There’s no doubt that the shift to digital is moving more quickly with each passing school year. In an effort to save money due to ever shrinking budgets, more states are changing their laws relative to purchasing “traditional” textbooks and curriculum. During the 2009-2010 school year, for example:
California launched the “Free Digital Textbook” Initiative. Organizations that were willing to provide free digital content in the areas of math and science were asked to submit their e-textbooks to the state-appointed California Learning Resource Network (CLRN), which reported on how well they met state standards.
Although cost cutting may have started the trend, there are other philosophical reasons as well, as education leaders focus on the importance of 21st century skills and keeping today’s students engaged in learning.
In the fall of 2008, Indiana was one of the first states to make a bold statement about the need to rethink the traditional textbook model. After reviewing social studies textbooks for a 2009 adoption, the State Board of Education refused all of them, noting that, “As a group they do not provide content that is interesting, engaging, and supportive of effective student learning.”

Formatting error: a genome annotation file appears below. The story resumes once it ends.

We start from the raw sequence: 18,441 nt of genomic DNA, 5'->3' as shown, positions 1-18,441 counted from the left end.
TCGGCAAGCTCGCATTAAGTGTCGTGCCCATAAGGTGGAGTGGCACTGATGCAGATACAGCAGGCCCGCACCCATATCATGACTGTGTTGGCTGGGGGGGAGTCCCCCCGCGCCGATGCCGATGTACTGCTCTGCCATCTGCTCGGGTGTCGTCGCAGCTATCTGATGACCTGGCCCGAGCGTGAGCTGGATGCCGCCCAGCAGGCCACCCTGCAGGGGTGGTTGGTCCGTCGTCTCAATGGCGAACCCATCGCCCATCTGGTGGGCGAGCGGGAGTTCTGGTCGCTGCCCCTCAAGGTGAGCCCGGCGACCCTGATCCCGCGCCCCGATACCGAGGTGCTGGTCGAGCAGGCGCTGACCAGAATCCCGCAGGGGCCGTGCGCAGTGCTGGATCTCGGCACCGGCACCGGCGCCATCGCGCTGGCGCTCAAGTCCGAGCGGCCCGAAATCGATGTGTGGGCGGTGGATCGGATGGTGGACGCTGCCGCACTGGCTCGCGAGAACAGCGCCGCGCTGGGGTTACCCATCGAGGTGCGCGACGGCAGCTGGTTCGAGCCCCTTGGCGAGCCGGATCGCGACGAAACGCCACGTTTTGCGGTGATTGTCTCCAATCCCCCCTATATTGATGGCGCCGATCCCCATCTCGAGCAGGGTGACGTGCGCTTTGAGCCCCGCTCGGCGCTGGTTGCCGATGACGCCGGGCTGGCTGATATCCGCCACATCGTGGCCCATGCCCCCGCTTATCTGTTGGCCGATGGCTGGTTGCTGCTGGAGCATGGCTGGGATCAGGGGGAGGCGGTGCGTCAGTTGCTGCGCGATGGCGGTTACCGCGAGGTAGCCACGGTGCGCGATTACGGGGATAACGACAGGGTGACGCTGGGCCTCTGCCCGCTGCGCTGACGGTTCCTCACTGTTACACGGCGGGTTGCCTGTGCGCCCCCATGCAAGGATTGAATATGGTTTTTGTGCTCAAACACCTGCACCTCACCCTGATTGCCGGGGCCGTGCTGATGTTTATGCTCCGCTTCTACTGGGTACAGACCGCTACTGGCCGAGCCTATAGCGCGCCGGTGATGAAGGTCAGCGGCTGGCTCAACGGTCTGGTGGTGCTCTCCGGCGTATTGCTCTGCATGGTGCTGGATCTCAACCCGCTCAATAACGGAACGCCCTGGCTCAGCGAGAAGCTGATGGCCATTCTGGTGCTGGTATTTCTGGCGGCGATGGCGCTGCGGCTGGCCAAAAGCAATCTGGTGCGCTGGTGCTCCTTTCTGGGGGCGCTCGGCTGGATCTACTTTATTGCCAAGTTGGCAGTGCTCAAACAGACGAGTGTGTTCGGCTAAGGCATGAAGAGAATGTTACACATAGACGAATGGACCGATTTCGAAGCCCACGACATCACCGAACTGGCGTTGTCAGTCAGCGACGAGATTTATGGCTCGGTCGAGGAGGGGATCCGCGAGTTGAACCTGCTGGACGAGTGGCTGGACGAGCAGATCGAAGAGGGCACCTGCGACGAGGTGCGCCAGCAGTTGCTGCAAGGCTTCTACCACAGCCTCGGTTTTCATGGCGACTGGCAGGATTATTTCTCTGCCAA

More recently, Texas made news with the passage of HB 4292, which changes state regulations so that, instead of providing every student with a textbook for each core subject, districts may now provide students with access to “textbooks, electronic textbooks, or instructional materials that cover all elements of the essential knowledge and skills for that subject and grade level.”
While the shift to “digital” in the classroom continues, the evidence of its value is overwhelming in terms of cost savings and improving student learning. Intel has the resources you’ll need to help make your 21st century transition seamless and effective.
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